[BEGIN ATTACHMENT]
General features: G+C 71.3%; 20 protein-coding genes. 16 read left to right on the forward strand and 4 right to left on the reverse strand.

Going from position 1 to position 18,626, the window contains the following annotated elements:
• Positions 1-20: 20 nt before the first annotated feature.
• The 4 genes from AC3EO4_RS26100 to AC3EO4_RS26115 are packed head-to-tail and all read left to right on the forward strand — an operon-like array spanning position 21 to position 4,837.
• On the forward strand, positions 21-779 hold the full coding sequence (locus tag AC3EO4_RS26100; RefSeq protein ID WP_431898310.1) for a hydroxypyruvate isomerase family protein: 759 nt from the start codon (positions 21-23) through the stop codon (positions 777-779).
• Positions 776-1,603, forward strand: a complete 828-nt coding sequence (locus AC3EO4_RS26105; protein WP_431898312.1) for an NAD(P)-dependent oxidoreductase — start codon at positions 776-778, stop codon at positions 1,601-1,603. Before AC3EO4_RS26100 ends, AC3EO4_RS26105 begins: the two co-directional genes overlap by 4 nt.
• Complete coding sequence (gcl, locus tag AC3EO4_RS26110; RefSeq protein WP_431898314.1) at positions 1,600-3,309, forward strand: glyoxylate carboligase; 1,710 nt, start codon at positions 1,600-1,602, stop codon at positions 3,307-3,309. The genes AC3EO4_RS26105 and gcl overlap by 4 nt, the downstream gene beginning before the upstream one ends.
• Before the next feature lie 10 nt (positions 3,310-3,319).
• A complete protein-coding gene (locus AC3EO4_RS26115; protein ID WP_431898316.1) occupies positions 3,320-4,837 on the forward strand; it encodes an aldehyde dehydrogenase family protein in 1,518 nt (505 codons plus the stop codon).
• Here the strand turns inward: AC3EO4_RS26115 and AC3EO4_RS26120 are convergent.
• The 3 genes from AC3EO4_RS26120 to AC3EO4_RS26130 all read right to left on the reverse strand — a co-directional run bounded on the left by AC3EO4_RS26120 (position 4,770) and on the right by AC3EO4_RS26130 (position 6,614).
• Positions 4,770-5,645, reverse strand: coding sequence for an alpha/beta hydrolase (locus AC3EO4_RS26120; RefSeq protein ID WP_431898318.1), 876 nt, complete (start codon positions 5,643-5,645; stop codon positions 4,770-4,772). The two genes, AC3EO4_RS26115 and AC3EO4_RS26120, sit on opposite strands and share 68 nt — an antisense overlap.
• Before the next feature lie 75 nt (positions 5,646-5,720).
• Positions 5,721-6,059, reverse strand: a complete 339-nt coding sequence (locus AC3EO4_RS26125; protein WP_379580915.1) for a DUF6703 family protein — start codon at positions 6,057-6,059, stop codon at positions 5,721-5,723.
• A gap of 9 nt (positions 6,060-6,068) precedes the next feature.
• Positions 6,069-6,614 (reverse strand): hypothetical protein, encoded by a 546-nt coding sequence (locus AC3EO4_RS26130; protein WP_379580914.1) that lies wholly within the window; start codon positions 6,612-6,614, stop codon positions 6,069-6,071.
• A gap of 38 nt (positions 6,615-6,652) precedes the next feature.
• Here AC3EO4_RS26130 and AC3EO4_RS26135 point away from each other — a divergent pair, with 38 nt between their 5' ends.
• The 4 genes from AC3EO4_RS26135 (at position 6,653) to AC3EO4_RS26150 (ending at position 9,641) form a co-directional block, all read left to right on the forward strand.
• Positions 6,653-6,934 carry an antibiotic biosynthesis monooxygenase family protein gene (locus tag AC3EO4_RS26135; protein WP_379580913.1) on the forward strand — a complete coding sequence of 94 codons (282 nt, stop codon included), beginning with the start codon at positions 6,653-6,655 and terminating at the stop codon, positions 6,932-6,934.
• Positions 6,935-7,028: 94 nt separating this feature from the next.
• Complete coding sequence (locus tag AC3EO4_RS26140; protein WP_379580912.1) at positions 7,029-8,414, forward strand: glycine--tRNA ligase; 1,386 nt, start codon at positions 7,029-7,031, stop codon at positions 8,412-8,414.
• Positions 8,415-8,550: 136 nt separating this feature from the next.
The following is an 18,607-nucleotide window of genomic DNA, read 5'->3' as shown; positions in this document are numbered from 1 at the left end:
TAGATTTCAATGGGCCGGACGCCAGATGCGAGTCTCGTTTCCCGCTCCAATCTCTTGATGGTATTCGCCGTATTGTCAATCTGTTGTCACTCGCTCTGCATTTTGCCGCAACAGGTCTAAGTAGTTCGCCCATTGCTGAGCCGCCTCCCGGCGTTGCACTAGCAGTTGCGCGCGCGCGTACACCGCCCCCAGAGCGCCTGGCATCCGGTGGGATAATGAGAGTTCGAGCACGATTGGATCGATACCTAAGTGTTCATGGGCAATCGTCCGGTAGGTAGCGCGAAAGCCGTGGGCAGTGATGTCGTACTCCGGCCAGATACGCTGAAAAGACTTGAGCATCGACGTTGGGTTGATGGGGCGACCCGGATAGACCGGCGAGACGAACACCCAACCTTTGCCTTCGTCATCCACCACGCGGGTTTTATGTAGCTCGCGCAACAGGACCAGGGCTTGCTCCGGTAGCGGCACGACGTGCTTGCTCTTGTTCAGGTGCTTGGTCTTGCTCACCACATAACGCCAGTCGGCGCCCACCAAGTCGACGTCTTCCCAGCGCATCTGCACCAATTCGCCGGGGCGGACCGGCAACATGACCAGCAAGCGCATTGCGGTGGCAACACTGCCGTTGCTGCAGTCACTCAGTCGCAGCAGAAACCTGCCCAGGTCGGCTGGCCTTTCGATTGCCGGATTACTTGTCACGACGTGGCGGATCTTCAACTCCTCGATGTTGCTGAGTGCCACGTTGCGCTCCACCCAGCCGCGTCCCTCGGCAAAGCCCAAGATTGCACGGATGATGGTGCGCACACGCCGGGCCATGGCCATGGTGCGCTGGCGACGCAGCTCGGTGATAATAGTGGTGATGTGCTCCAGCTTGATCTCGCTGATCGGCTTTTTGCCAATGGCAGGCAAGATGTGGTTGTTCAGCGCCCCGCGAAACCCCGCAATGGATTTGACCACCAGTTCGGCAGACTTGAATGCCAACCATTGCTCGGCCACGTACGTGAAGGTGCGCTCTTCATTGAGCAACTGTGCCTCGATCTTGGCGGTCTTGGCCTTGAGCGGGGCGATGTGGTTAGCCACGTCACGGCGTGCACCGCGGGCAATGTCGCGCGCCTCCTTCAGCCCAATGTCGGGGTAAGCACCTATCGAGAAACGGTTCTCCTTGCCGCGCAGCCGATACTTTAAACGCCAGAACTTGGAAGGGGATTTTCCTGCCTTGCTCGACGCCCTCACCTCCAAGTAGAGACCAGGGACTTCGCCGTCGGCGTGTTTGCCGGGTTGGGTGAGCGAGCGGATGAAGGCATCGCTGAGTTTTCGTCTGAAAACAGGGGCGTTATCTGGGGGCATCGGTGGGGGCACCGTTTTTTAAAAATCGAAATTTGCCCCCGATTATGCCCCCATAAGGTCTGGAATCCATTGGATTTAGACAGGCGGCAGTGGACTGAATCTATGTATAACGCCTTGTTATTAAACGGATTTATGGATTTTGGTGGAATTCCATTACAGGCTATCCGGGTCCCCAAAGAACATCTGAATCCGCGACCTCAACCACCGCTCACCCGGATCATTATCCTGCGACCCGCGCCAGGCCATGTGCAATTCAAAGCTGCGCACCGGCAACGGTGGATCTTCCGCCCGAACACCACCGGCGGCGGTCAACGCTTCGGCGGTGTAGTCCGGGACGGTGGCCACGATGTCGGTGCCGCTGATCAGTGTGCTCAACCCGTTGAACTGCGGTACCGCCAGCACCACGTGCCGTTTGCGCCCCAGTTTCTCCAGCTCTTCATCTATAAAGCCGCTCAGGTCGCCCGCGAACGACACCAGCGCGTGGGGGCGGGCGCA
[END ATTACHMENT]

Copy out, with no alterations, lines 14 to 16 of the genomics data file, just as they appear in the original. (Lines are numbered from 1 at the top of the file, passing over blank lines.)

• Positions 5,721-6,059, reverse strand: a complete 339-nt coding sequence (locus AC3EO4_RS26125; protein WP_379580915.1) for a DUF6703 family protein — start codon at positions 6,057-6,059, stop codon at positions 5,721-5,723.
• A gap of 9 nt (positions 6,060-6,068) precedes the next feature.
• Positions 6,069-6,614 (reverse strand): hypothetical protein, encoded by a 546-nt coding sequence (locus AC3EO4_RS26130; protein WP_379580914.1) that lies wholly within the window; start codon positions 6,612-6,614, stop codon positions 6,069-6,071.